Pearl S Buck , the Pulitzer Prize winner, wrote many many books, but the one which won this prestigious prize was called, The Good Earth.
Recently dear friends invited us to join them at a restaurant in Chelsea , London called the Five Fields. For some unexplained reason, I associated the name with the book, The Good Earth, and consequently imagined it to be an upmarket Chinese restaurant. Having “done” Michelin starred Indian and gourmet Spanish in recent weeks, I thought this could be fun!
Fun, it was but Chinese, it was not!
Five Fields is an up market British restaurant a short walk from Sloane Square underground station, and is named because once upon a time this area was called Five Fields or Ebury. However in 1666, it belonged to an heiress Mary Davies, who at the age of 12 married Sir Thomas Grosvenor. Other areas of London which were fields ( well most of it in fact) were Tyburn ( now Marble Arch) where public hangings took place and Buckingham Palace was a country estate surrounded by fields, and there were only 2 bridges over the Thames. All of this can be seen in map created by John Roque in 1746. Fascinating stuff, but I digress.
So back to the restaurant Five Fields. A small elegant restaurant down a side street, the decor is smart and only seats about 35/40 people, the staff are very attentive and friendly, but not the ‘ in your face’ sort of way. A couple of years ago, it was the home to a Spanish restaurant, but after an extensive makeover became Five Fields.
The tables are nicely arranged in tows and fours but presumably they can be re arranged to accommodate 6.
Let us start with the wine list, a very nice wine list indeed but with a mark up of about 3 times retail . I understand that restaurants have to make money somewhere, but given that retail prices include a profit, a 3 times mark up is a bit excessive. However it was still very nice.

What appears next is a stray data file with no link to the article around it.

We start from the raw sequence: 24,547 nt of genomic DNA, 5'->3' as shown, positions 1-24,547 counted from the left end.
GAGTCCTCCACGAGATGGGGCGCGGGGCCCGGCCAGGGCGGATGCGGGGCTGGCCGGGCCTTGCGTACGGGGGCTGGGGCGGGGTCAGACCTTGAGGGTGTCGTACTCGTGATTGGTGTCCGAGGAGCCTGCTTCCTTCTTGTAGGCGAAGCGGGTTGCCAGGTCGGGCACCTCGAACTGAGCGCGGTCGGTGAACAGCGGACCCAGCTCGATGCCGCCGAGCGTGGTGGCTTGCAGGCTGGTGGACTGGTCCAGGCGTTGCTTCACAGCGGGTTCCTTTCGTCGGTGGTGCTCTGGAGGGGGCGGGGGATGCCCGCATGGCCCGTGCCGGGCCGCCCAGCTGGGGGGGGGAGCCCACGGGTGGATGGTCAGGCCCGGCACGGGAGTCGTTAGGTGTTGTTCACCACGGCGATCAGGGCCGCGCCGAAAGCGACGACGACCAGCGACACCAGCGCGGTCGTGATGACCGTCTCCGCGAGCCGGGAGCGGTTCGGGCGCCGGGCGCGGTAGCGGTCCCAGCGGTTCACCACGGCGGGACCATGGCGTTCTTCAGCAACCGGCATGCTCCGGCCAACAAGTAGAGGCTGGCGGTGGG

The menu for such a nice restaurant is £55 for three courses and is innovative. Although as you can see from below, it needs a little translation or understanding!
So for starters, we chose the Fois Gras with the beetroot and the Sweet breads. The fois Gras was amazing actually with what looked like a small beetroot, which was in fact the fois Gras, which I presume was wrapped in a coating of beetroot, , absolutely delicious . The sweet breads were equally good, looked beautiful, decorated with small flowers.
For the main course, tow of us chose the Roe Deer, one the Cod and one the Herdwick Mutton. Once upon a time, the word Mutton conjured up, something old and tough and almost inedible, a really cheap cut of meat, that would be stewed for hours along with some root vegetables, and usually not very tasty at all, but would feed a large family relatively cheaply. For the most part today, sheep meat is lamb, young and tender,mount with modern farming methods and the trend to re-introduce rare breeds and old fashioned cuts of meat, Mutton has once again hit the menus, but rest assured it is nothing like it was before.
The roe deer, was melt in the mouth and served rare. And the cod, which apparently was wonderful even though the portion was very much on the small side .
The dessert menu, really did need some deciphering, and so we more or less took pot luck, how difficult is that? .
I seriously can not remember which one is which, however they all looked beautiful, I do know that I ate the chocolate one, Which was divine, and given that a) I do not have a sweet tooth and b) that I do not normally eat desserts, that is praise indeed . Would I go again, yes ( with reservations ie the price of wine) and would I recommend it and that is certainly a Yes.